I love the Grateful Dead.
American Beauty changed my life when I was 14. I have a multi-colored 13-point lightning bolt encompassing a New York Yankees logo tattooed on my left shoulder. I have spent, now, more than half my life chasing “Don’t Ease Me In” with any of the countless bands featuring Grateful Dead band members since 2000. Sometimes I joke that I put one of Phil Lesh’s kids through college with the amount of money I have spent seeing him.
The number of complaints I have with the amount and quality of Dead music I have been lucky enough to catch is the same number of championships the Boston Red Sox won between 1919 and 2003: 0. I’ve witnessed the living members reunite for a show billed as Deadheads for Obama in 2008; I followed almost the entire 2009 tour; Furthur was one of the best jammy treats of the modern era; lastly, seeing Lesh and Anastasio, by far my two favorite musicians currently on this Earth, perform together nearly 20 times has been beyond elating.
All of this is wonderful, as the spirit of the Grateful Dead has carried on in so many ways — as I’ve bragged about above — but there’s something missing that just about any head in my 2003 high school graduating class will admit: None of us were lucky enough to experience the band with its leader and commander, Jerry Garcia. Sure, some can say they saw the man himself, but being 5 doesn’t allow much to the memory of the full band. Garcia, who died in 1995, was such a force and leader of the band, that no one in my age group can really say they have seen the Grateful Dead.
Enter Dark Star Orchestra, a group of highly talented and devoted musicians who have made a nice living out being THE Dead tribute band.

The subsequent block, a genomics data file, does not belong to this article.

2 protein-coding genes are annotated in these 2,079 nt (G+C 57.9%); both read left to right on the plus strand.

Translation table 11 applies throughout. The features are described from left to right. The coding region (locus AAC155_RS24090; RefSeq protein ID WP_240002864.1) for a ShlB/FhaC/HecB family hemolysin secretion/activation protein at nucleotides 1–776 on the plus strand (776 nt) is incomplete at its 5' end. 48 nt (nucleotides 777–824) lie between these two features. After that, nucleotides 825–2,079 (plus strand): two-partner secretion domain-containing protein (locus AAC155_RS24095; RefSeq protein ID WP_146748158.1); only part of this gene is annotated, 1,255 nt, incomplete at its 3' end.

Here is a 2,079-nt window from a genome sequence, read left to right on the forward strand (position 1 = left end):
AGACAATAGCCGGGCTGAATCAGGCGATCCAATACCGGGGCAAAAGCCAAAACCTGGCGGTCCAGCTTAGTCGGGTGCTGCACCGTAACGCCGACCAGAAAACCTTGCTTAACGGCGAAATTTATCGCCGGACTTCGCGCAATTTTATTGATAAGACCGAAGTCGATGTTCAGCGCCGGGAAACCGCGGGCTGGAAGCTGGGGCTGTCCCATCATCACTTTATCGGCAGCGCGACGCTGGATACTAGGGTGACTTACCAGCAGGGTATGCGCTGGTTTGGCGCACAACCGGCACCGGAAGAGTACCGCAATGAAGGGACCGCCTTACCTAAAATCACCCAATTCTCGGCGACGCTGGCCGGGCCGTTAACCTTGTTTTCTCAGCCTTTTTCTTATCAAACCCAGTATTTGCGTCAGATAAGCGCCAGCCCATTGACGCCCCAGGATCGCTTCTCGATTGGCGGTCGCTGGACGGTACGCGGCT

Tribute band. A lot of people might write it off simply because it’s not the real thing.
Except in this case, DSO is the best Dead band going. Their sound is spot on. If they’re recreating February 22, 1974, they capture the hazy, lazy sound of that era. If it’s a mid-1980s show, Dark Star nails down the speedy, more up-tempo sound the Dead had.
Simply put, you cannot get the true sound and essence of the Grateful Dead today anywhere more than a Dark Star Orchestra show.
On November 22, 2009, I was standing at a urinal in Syracuse, N.Y., at a Phish concert. I looked to my right and did a double take.
“No f—— way! Fake Jerry!” I said, getting a completely genuine grin in return. Peeing next to me was John Kadlecik, original DSO lead guitarist who had recently left the band to play with Lesh and Bob Weir in Furthur. The journalist in me immediately came out, as I asked him blunt questions about leaving to go play with Dead members. He was incredibly nice and said something that has stuck with me ever since.
“I have never played with a more dedicated group of musicians than [the DSO] guys,” he said, adding that they do not skip even a minute detail in bringing, what appears effortlessly, the highest quality show to everyone in attendance.
I have vivid memories of ringing in 2009 with the band at the Ram’s Head in Baltimore. Noodling my way through the crowd, I kept my eyes closed and did not have to pretend any further than that, that I was at a Grateful Dead show. I was 9 when Garcia died, and I oftentimes say that I would give up every single concert experience I have ever had simply to see the Dead with their leader just one time. The phrase, “there’s nothing like a Grateful Dead show” might be the most pure musical statement ever made, according to the numerous people I have interviewed on the topic who have seen the band.
Let’s not get confused here — I am not telling you that DSO today is the equivalent of the Grateful Dead from 1965-1995.
I’m telling you that, in a Garcia-free world, the members of DSO are keeping alive something that so many people hold so close: The Grateful Dead experience. With my eyes closed, I feel like I am hearing what I missed out on.
It’s why I continue to see DSO upward of 10 times per year. Tonight, at the Egg in Albany, Dark Star Orchestra is performing. I get to be anxious at work all day, debating with myself if they’re going to possibly play one of my favorite concerts, or if they will concoct their own setlist.
I get to text my friends in anticipation. I get to see friends I don’t get to see very often these days.
Tonight, I get the Grateful Dead experience.
Tonight, I love Dark Star Orchestra.